Federer blasts French Open after security scare

Roger Federer blasted French Open organisers after a fan breached tight security and raced on to court to grab a 'selfie' with the Swiss great.

The 17-time Grand Slam winner had just completed a routine 6-3, 6-3, 6-4 win over Colombia's Alejandro Falla when he was shocked to see a young fan sprinting towards him on the showpiece Philippe Chatrier Court.

It was particularly embarrassing as security at this year's French Open has been tightened following January's deadly Islamist attack on Paris-based satirical magazine Charlie Hebdo.

Although the male fan was quickly manhandled away, 33-year-old Federer was furious with the lapse in security, claiming he had also been targeted in practice on Saturday.

"I am not happy about it. It happened yesterday in the practice, too. It's just a kid, but then three more kids came. And today on centre court where you would think this is a place where nobody can come on, just wanders on and nothing happens," said Federer.

"It happened during the finals in 2009 as well for me. So I definitely think this is something that something needs to happen quickly.

"Normally I only speak on behalf of myself, but in this situation I think I can speak on behalf of all the players, that that's where you do your job, that's where you want to feel safe. And so clearly I'm not happy about it.

"But nothing happened, so I'm relieved. But clearly it wasn't a nice situation to be in."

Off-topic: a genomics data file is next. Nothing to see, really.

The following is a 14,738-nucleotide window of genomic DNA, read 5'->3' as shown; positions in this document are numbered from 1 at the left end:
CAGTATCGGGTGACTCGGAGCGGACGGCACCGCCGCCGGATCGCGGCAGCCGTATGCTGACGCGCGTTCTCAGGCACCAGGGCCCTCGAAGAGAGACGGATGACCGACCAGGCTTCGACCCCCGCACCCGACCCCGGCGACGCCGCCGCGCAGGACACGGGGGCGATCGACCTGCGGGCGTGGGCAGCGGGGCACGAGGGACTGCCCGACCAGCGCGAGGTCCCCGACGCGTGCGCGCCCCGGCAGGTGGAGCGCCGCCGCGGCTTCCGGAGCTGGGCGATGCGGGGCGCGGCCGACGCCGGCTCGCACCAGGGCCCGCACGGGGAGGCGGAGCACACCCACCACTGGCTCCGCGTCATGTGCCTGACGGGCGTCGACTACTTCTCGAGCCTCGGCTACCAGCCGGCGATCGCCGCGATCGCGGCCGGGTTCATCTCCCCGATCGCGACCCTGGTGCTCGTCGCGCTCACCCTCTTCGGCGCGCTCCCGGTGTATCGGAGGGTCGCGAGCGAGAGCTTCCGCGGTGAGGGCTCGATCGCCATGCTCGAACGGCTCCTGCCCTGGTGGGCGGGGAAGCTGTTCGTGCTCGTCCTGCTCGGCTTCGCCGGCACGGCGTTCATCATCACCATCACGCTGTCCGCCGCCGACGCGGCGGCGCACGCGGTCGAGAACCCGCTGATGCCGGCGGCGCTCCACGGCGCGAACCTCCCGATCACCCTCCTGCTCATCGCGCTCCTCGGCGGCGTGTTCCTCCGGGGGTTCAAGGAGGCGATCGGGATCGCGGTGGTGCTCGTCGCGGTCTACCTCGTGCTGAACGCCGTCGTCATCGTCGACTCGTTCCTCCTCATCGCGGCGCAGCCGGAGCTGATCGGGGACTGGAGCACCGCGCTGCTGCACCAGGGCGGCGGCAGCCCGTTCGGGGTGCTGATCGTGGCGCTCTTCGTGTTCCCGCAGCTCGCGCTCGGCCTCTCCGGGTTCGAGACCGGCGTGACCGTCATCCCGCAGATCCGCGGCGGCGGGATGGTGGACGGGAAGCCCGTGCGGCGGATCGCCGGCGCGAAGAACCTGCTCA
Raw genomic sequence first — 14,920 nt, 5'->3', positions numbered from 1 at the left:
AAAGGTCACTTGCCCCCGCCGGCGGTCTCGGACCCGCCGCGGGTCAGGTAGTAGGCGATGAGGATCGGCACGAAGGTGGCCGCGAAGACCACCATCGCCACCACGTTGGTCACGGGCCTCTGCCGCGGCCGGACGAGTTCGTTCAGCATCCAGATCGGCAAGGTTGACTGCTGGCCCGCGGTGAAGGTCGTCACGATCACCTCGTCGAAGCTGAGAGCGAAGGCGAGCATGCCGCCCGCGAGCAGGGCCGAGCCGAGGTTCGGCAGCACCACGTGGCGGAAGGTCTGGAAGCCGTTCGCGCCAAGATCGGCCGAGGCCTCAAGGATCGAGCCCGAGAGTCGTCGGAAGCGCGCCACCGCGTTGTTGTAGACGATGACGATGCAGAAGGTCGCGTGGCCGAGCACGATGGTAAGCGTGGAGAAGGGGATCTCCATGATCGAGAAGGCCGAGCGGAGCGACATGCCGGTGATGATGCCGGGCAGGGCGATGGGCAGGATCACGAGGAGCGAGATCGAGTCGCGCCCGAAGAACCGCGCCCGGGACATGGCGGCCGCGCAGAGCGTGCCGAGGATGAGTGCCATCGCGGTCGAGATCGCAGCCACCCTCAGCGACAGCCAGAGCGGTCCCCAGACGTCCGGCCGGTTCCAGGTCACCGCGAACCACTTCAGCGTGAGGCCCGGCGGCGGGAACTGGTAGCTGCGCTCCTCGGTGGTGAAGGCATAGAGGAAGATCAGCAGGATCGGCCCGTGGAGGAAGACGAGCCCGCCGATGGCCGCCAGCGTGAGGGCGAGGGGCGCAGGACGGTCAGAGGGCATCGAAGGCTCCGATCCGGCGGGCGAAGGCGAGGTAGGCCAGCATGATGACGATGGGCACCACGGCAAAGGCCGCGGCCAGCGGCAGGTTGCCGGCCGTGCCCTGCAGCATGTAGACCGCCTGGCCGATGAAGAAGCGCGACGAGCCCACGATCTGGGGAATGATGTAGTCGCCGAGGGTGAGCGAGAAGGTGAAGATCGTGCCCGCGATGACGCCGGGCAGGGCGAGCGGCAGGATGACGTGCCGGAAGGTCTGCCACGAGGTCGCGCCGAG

In 1993, former women's world number one Monica Seles was stabbed in the back on court during her quarter-final match against Bulgarian Magdalena Maleeva in Hamburg.

"We need to make sure that it's safe out there and people don't just wander on the court like a free pass, you know. That's how it's supposed to be," said Federer.

Two years ago in the final, which featured Rafael Nadal, was also held up when a spectator, brandishing a flare, leapt from the stands and onto the court before he was wrestled away by security officials.

Tournament director Gilbert Ysern admitted that Federer was right and that the youth, who had been sitting in the courtside sponsors boxes, had been banned from the event.

"But it's not the end of the world," said Ysern.

"It's embarrassing. It shows that we made a mistake and we have to correct it to make sure it doesn't happen again.

''There are other moments when people want to take photos, to sign a piece of paper. That's OK. We have time for that. Time slots for that,'' Ysern said. ''But on the courts, it's sacred, it's forbidden at any moment for whatever reason.''

Date: 24th May 2015, Source: AFP and Reuters


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